Letter to the Editor
and Outs of Social Security
SEPTEMBER 2006 - Editor’s
note: The article “Retirement at 62: Is Receiving
Social Security Early Worth It?,” by Thomas M Dalton
(The CPA Journal, June 2006), generated a greater number
of responses from readers than any other article in recent
history. Some readers appreciated the focus on a topic that
was personally very important to them. Others disagreed
with the author’s conclusions, or described different
outcomes based upon varying individual circumstances. The
editors forwarded readers’ comments and inquires to
the author, Thomas Dalton, who responded to two of them.
Social Security affects the spouse
Dalton’s article did not consider the effect of the
decision on when to start receiving Social Security on an
individual’s spouse. The spouse’s age and life
expectancy would impact the decision (i.e., it impacts the
benefits that would go to the spouse upon the death of the
B. Caspari, CPA (Retired)
but I disagree with the article. I attended a seminar in
November 2004. One speaker was Michael Saglinbeni, who started
working at the Social Security Administration in 1966 and
is still working as a supervisor. He stated that it takes,
on average, 14 years to collect Social Security benefits
when starting at age 65 that would equal the money collected
if you started collecting at age 62. So collecting early
article says that there is a one-dollar deduction for every
two dollars earned. This old rule is no longer valid; it
was changed during the Clinton administration. There are
no longer reductions in Social Security payments for money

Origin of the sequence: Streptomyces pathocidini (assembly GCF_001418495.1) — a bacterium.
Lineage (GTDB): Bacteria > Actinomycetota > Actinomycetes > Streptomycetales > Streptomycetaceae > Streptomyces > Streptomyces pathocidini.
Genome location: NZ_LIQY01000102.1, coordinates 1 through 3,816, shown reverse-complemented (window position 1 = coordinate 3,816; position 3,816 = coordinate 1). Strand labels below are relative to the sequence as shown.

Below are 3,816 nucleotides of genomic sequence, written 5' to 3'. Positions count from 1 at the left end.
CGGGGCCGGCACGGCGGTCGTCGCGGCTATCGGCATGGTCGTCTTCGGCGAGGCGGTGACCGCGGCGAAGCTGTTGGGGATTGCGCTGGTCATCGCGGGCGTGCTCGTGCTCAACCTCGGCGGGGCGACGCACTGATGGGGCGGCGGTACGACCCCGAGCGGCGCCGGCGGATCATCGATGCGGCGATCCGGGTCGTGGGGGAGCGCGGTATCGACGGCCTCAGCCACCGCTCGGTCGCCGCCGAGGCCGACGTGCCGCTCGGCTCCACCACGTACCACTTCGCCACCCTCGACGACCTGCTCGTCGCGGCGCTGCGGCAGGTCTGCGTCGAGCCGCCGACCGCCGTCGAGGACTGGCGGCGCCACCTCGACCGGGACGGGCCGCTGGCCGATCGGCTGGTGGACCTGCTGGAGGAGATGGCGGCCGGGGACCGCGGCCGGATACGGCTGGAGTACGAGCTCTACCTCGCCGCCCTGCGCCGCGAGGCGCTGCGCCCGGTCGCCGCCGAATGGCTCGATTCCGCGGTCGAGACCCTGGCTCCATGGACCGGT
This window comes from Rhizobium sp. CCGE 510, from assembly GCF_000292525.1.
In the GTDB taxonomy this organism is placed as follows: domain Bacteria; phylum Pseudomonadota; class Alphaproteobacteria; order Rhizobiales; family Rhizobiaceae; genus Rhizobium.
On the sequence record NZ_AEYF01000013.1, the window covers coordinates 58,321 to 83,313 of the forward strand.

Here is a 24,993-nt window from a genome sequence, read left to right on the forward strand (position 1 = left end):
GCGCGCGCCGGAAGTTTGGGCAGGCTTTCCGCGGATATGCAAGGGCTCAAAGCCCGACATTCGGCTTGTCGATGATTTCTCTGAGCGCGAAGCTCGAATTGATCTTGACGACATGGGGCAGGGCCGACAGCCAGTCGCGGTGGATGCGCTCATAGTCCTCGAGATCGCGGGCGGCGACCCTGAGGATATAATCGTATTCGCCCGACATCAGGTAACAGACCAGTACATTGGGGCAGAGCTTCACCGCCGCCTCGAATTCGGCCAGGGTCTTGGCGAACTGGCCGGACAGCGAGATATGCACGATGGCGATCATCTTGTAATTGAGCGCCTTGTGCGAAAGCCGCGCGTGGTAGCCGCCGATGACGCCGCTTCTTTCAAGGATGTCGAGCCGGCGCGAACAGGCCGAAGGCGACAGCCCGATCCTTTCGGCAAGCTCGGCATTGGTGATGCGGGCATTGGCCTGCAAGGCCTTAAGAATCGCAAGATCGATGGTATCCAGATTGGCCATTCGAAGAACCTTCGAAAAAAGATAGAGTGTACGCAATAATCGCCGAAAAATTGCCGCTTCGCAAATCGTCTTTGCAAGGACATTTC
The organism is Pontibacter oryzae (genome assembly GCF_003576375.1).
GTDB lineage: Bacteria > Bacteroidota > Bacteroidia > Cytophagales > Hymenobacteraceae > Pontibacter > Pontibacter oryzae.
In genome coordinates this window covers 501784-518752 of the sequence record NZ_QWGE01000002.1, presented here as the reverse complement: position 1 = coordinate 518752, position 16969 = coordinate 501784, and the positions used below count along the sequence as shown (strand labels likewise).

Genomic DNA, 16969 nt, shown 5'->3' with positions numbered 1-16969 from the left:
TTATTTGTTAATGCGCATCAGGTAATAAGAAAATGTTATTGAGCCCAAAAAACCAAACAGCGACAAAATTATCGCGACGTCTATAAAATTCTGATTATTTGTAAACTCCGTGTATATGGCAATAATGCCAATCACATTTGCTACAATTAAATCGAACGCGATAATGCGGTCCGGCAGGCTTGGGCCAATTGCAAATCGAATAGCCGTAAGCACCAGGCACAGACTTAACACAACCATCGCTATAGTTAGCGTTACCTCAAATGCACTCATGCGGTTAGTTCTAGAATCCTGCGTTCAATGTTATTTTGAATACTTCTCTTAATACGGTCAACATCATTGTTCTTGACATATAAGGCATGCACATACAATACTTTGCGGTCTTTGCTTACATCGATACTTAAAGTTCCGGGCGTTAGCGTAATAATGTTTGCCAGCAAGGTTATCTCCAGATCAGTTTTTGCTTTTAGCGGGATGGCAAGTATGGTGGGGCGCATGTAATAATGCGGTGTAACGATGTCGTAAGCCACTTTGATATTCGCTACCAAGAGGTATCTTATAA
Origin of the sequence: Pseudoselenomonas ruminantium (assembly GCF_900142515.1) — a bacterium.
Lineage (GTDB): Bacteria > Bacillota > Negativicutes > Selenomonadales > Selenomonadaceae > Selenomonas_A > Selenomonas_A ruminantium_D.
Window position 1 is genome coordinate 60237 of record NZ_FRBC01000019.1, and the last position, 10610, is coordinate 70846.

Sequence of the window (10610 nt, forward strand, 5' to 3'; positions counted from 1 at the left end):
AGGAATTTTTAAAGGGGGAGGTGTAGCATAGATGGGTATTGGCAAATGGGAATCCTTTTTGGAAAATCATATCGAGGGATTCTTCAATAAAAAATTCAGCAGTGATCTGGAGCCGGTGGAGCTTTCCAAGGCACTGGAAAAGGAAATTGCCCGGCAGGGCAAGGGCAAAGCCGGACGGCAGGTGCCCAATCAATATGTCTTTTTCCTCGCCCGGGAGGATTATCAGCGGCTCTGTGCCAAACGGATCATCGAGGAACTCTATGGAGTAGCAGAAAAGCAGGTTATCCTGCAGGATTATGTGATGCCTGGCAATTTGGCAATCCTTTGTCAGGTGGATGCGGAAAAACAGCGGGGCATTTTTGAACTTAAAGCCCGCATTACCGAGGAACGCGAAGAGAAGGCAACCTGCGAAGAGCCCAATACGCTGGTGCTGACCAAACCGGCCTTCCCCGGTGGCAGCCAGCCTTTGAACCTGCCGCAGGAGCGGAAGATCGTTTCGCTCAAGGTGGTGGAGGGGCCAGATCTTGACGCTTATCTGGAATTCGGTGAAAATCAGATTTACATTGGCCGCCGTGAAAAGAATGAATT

earned from employment while collecting Social Security.
Although the Social Security payments become up to 85% taxable,
it is still more money in your wallet.
S. Kahn, CPA
Rego Park, N.Y.
effect on a spouse regarding the decision of when to begin
Social Security benefits is an important point. My calculations
consider only one person, not a husband and wife together.
When a spouse is involved, the choice becomes more complicated
and requires a more sophisticated analysis. I appreciate
the insight offered by the readers’ comments.
Saglinbeni’s estimate (that it would take 14 years
of collecting Social Security beginning at age 65 to equal
the benefits one would receive if benefits began at age
62) is consistent with my analysis in the article. I estimated
that it would take 14 to 15 years to reach equality if the
normal retirement age is 66 (i.e., 81 years less 66 years).
Certain assumptions (such as COLAs), however, can significantly
influence this estimate.
the reduction in benefits for working and collecting Social
Security was modified in the Clinton administration, it
was not eliminated. The rule still applies to all who receive
benefits before their normal retirement age. The rule is
correct as stated in the article.
M Dalton, PhD, CPA
University of San Diego, San Diego, Calif.
Online Reader Says ‘Thank You’
am an attorney and an investor, with just enough math and
spreadsheet ability to talk coherently (I think) to my accountant.
For the past week, I’ve been teaching myself about
IRC sections 1031 [regarding like-kind exchanges] and 121
[regarding the exclusion of gain on the disposition of a
principal residence] for investment purposes. Four of the
six articles that have been most useful to me have come
from The CPA Journal website [www.cpaj.com]. Thank
you for being here and for sharing your work with the general
River Forest, Ill.